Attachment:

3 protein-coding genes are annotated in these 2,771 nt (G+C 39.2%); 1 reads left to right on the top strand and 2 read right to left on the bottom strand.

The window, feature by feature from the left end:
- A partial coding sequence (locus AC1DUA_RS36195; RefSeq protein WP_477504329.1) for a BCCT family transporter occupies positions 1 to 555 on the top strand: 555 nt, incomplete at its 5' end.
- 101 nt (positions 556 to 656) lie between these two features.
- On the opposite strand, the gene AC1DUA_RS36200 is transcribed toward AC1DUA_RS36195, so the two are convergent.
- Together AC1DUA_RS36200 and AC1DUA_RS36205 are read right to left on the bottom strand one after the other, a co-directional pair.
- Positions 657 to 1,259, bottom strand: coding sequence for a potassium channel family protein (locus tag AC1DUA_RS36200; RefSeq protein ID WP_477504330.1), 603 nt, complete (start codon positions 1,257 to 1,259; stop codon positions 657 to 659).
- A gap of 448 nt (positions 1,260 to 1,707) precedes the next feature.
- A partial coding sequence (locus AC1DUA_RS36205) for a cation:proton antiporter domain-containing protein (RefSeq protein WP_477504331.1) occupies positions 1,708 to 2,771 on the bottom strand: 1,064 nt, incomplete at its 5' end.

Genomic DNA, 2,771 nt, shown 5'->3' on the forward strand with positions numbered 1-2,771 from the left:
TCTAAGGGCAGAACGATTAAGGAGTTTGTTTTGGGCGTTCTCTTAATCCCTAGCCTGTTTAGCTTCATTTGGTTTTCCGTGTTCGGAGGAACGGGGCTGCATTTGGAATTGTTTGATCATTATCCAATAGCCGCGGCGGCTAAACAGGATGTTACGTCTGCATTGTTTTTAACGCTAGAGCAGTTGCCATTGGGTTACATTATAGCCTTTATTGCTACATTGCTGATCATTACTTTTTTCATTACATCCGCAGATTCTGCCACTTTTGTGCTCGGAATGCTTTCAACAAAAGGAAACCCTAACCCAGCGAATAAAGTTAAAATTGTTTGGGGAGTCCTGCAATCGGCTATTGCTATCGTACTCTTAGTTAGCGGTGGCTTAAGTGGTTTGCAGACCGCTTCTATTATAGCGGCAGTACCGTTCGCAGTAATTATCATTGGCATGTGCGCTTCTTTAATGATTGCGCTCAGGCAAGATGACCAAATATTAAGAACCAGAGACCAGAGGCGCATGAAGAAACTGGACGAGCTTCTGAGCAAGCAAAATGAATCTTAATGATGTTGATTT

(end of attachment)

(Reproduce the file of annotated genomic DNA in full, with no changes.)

3 protein-coding genes are annotated in these 2,771 nt (G+C 39.2%); 1 reads left to right on the top strand and 2 read right to left on the bottom strand.

The window, feature by feature from the left end:
- A partial coding sequence (locus AC1DUA_RS36195; RefSeq protein WP_477504329.1) for a BCCT family transporter occupies positions 1 to 555 on the top strand: 555 nt, incomplete at its 5' end.
- 101 nt (positions 556 to 656) lie between these two features.
- On the opposite strand, the gene AC1DUA_RS36200 is transcribed toward AC1DUA_RS36195, so the two are convergent.
- Together AC1DUA_RS36200 and AC1DUA_RS36205 are read right to left on the bottom strand one after the other, a co-directional pair.
- Positions 657 to 1,259, bottom strand: coding sequence for a potassium channel family protein (locus tag AC1DUA_RS36200; RefSeq protein ID WP_477504330.1), 603 nt, complete (start codon positions 1,257 to 1,259; stop codon positions 657 to 659).
- A gap of 448 nt (positions 1,260 to 1,707) precedes the next feature.
- A partial coding sequence (locus AC1DUA_RS36205) for a cation:proton antiporter domain-containing protein (RefSeq protein WP_477504331.1) occupies positions 1,708 to 2,771 on the bottom strand: 1,064 nt, incomplete at its 5' end.

Genomic DNA, 2,771 nt, shown 5'->3' on the forward strand with positions numbered 1-2,771 from the left:
TCTAAGGGCAGAACGATTAAGGAGTTTGTTTTGGGCGTTCTCTTAATCCCTAGCCTGTTTAGCTTCATTTGGTTTTCCGTGTTCGGAGGAACGGGGCTGCATTTGGAATTGTTTGATCATTATCCAATAGCCGCGGCGGCTAAACAGGATGTTACGTCTGCATTGTTTTTAACGCTAGAGCAGTTGCCATTGGGTTACATTATAGCCTTTATTGCTACATTGCTGATCATTACTTTTTTCATTACATCCGCAGATTCTGCCACTTTTGTGCTCGGAATGCTTTCAACAAAAGGAAACCCTAACCCAGCGAATAAAGTTAAAATTGTTTGGGGAGTCCTGCAATCGGCTATTGCTATCGTACTCTTAGTTAGCGGTGGCTTAAGTGGTTTGCAGACCGCTTCTATTATAGCGGCAGTACCGTTCGCAGTAATTATCATTGGCATGTGCGCTTCTTTAATGATTGCGCTCAGGCAAGATGACCAAATATTAAGAACCAGAGACCAGAGGCGCATGAAGAAACTGGACGAGCTTCTGAGCAAGCAAAATGAATCTTAATGATGTTGATTT